25. Capital Budgeting Discounted Payback Period • Discount each year’s cash flow to a present day valuation and then proceed as with Payback Period.

26. Capital Budgeting – Net Present Value NPV = PV (inflows) - PV(outflows) NPV =  ACFt / (1 + k)t - IO , where, • IO = initial outlay • ACFt = after-tax CF at t • k = cost of capital (cost of capital for the firm) • n = project’s life Decision rule: Accept all projects with NPV >= 0

27. Capital Budgeting - NPV Accepting + NPV projects increases the value of the firm (higher stock value/equity), kind of like you are outrunning the cost of capital

28. Capital Budgeting - NPV Invest \$100 in your 1-yr business. My required rate of return is 10%. What would be the CF be at the end of year 1 such that the NPV = 0? • ACF1 = 100(1.1) = 110 (just the FV!) • If NPV > 0, it is the same as ACFt > 110.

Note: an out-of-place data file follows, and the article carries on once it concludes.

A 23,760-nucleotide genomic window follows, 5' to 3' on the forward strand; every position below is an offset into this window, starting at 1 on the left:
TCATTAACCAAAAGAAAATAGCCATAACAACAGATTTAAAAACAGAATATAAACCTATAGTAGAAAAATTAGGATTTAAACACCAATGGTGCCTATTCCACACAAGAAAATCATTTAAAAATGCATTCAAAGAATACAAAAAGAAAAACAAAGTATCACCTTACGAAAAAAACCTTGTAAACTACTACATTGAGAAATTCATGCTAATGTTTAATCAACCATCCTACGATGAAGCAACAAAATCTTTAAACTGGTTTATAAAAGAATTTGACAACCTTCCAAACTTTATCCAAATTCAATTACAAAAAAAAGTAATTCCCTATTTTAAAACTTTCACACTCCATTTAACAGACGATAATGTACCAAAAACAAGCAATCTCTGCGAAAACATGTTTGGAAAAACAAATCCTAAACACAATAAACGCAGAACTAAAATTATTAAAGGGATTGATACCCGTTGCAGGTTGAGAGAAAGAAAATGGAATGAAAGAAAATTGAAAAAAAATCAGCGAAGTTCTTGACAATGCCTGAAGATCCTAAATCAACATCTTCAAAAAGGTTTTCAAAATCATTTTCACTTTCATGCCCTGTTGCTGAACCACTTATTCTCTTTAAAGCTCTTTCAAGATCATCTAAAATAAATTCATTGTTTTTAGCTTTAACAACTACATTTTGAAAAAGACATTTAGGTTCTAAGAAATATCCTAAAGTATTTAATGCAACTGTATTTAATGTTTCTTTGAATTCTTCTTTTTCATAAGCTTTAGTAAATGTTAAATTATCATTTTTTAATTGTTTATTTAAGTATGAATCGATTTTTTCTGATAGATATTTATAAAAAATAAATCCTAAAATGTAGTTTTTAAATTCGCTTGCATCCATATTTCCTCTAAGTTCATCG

29. Capital Budgeting - NPV Ex: 120. Now, what’s the investment worth? • Just PV of \$120 = 120/1.1 = 109.09. • My stock is now worth 109.09, a capital gain of 9.09 due to you accepting the project. (the 9.09 is the NPV = 120/1.1 - 100 = 9.09)

30. Capital Budgeting - IRR IRR is our estimate of the return on the project. The definition of IRR is the discount rate that equates the present value of the project’s after-tax cash flows with the initial cash outlay. • In other words, it’s the discount rate that sets the NPV equal to zero. NPV =  ACFt / (1 + IRR)t - IO = 0, or  ACFt / (1 + IRR)t = IO • The decision criterion is to accept if IRR >= discount rate on the project.

31. Capital Budgeting - IRR Are the decision rules the same for IRR & NPV? Think about a project that has an IRR of 15% and a required rate of return (cost of capital) of 10%. So, we should accept the project. NPV and IRR will accept and reject the same projects – the only difference is when ranking projects.